Smaller quantities of fluid are usually not noticeable; however, larger quantities cause the abdomen to distend, creating a painful feeling of pressure or a feeling of nausea. Very large quantities of fluid can also obstruct breathing.
There are two types of ascites: benign and malignant ascites.
Benign ascites is generally caused by liver diseases (for example, liver cirrhosis) or heart diseases. Inflammations or injuries of the organs inside the abdominal cavity or acute protein deficiency (hypoalbuminaemia: a decreased concentration of protein in the body means that water can no longer be sufficiently retained in the vascular system and is forced out of the vessels) are also possible causes.
Malignant ascites is caused by tumours. In this context, organ function is frequently impaired to the extent that a greater quantity of fluid is secreted. Alternatively the lymphatic vessels can be affected and are no longer able to remove fluid from the body in sufficient quantities.
What treatment options are there?
The type of treatment that is useful or possible in each individual case always depends on the individual clinical picture and on the patient’s general health.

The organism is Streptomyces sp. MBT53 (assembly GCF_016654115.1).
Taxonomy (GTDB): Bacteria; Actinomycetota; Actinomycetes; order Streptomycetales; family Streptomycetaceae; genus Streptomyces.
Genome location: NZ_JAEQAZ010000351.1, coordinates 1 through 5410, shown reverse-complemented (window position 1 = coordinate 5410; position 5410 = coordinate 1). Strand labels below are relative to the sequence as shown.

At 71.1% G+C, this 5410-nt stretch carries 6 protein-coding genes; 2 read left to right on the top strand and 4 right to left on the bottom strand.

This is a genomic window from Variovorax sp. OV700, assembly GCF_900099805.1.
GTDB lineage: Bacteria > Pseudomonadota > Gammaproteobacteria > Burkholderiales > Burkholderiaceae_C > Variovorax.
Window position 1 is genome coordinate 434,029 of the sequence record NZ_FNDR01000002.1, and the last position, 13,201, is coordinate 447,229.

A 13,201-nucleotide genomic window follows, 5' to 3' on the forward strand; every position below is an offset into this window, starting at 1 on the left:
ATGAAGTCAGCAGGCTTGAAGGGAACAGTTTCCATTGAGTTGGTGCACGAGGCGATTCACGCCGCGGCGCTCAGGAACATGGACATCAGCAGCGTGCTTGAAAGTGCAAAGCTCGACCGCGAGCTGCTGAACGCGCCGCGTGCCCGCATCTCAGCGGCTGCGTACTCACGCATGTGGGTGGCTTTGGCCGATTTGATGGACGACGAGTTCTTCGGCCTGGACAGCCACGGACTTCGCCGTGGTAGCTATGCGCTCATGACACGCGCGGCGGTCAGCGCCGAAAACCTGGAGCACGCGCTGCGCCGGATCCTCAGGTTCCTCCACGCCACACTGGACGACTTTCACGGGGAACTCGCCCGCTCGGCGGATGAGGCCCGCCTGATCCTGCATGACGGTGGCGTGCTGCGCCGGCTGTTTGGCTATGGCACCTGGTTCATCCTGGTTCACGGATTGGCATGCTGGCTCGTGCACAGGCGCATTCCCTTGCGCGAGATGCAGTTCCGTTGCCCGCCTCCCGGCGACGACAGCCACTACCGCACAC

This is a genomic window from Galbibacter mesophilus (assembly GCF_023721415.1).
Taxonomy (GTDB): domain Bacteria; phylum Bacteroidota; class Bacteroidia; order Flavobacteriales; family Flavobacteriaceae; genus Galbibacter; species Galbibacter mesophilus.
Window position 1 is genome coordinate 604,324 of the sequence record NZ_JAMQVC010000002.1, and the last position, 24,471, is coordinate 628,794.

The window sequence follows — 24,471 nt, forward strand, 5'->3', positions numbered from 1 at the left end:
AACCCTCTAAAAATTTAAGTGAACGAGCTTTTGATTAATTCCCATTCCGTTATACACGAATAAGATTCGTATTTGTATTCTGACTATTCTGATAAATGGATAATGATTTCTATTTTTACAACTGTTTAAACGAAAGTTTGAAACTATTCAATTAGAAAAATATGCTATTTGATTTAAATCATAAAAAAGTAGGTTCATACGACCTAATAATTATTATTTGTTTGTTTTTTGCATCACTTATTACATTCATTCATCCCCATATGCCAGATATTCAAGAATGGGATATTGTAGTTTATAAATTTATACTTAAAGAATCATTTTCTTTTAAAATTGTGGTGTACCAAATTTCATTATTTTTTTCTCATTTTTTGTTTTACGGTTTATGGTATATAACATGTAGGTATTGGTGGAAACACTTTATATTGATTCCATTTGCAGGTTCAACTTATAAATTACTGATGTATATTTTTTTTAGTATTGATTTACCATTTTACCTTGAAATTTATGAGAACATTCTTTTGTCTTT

Abdominal tapping (paracentesis)
Paracentesis is an outpatient procedure. In this procedure, the ascites is punctured with a cannula under local anaesthesia and the accumulated fluid is removed with a syringe.
In a surgical procedure under full anaesthesia, a small electronic pump is implanted that monitors the quantity of fluid inside the abdominal cavity and – whenever necessary – pumps excess fluid into the bladder via a catheter, from where it is excreted with the urine.
Permanent drainage catheter
The permanent drainage catheter is implanted into the abdominal cavity (peritoneal cavity) in a minimally invasive outpatient or inpatient procedure under local anaesthesia. Whenever necessary a drainage bottle can be connected to the catheter to drain the fluid. After the implantation and the first drainage, the patient is able to return to his usual environment. At home, the drainage is performed according to the physician’s instructions.